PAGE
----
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Re: [css-scoping] Shadow Cascading

From: Hayato Ito <hayato@google.com>
Date: Wed, 04 Feb 2015 04:51:17 +0000
Message-ID: <CAFpjS_0T9M7iLH_83wxXkfx6QMS8Wb1DELtLnmpv_23gji-E7g@mail.gmail.com>
To: Rune Lillesveen <rune@opera.com>, www-style list <www-style@w3.org>
On Wed Feb 04 2015 at 12:54:41 AM Rune Lillesveen <rune@opera.com> wrote:

> In [1] you have:
>
> "When comparing two declarations, if one of them is in a shadow tree
> and the other is in a document that contains that shadow tree, then
> for normal rules the declaration from the outer document wins, and for
> important rules the declaration from the shadow tree wins."
>
> What about nested shadow trees? Could "document" be "shadow tree" as well?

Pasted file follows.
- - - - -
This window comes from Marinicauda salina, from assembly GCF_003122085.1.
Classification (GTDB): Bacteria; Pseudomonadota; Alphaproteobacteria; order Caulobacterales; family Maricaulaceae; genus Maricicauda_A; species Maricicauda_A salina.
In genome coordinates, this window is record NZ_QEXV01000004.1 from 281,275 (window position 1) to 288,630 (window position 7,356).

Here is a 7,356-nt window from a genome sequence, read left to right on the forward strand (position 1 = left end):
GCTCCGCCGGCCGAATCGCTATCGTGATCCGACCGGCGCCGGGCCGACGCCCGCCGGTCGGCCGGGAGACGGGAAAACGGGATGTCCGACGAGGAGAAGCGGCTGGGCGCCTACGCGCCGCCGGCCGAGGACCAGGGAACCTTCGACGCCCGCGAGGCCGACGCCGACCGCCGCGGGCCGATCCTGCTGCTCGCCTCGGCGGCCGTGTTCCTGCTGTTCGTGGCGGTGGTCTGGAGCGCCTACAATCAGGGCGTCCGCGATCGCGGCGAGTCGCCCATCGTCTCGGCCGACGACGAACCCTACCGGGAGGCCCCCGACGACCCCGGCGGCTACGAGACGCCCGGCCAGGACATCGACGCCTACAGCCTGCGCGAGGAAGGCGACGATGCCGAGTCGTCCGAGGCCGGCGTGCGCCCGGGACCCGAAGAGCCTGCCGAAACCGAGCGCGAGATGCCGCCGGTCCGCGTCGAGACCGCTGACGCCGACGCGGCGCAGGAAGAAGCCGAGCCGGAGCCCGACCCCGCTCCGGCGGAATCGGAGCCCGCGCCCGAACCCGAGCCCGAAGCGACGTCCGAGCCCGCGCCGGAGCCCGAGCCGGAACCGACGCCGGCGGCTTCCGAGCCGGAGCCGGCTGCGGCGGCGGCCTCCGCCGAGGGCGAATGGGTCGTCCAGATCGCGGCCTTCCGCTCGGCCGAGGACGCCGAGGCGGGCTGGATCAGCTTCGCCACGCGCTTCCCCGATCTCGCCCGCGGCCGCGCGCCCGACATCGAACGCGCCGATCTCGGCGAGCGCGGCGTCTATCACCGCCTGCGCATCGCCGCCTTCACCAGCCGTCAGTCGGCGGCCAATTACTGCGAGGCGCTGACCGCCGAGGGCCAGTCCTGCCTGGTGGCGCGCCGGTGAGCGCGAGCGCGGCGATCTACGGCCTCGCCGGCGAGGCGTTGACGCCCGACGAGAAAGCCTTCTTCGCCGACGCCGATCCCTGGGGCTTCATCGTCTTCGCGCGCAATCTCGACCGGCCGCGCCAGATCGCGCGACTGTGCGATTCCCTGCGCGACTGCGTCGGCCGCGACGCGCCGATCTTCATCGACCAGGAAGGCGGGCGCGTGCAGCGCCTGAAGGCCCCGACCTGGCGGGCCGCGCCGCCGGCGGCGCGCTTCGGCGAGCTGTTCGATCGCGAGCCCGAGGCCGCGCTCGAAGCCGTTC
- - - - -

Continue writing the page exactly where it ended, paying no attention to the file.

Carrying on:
>
>
I think so. You can replace "document", "shadow tree", with "parent node
tree", "child node tree" respectively.



> Also,
>
> "When calculating Order of Appearance, the tree of trees, defined by
> the Shadow DOM specification, is used to calculate ordering."
>
> Assuming the first point holds for nested shadow trees as well, order
> of appearance only applies within the same scope, right?
>
>
I think this paragraph is, at least, for the case of 'sibling tress' which
is not hosted by the same host. Suppose element A and element B are in the
same node tree, and A hosts a shadow tree, SA, and B hosts a shadow tree,
SB. This rule can be used for comparing two declarations in SA and in SB.



> If so, using "tree of trees" might mislead to think otherwise.
>
>
> [1] http://dev.w3.org/csswg/css-scoping/#shadow-cascading
>
> --
> Rune Lillesveen
>
>
Received on Wednesday, 4 February 2015 04:51:44 UTC

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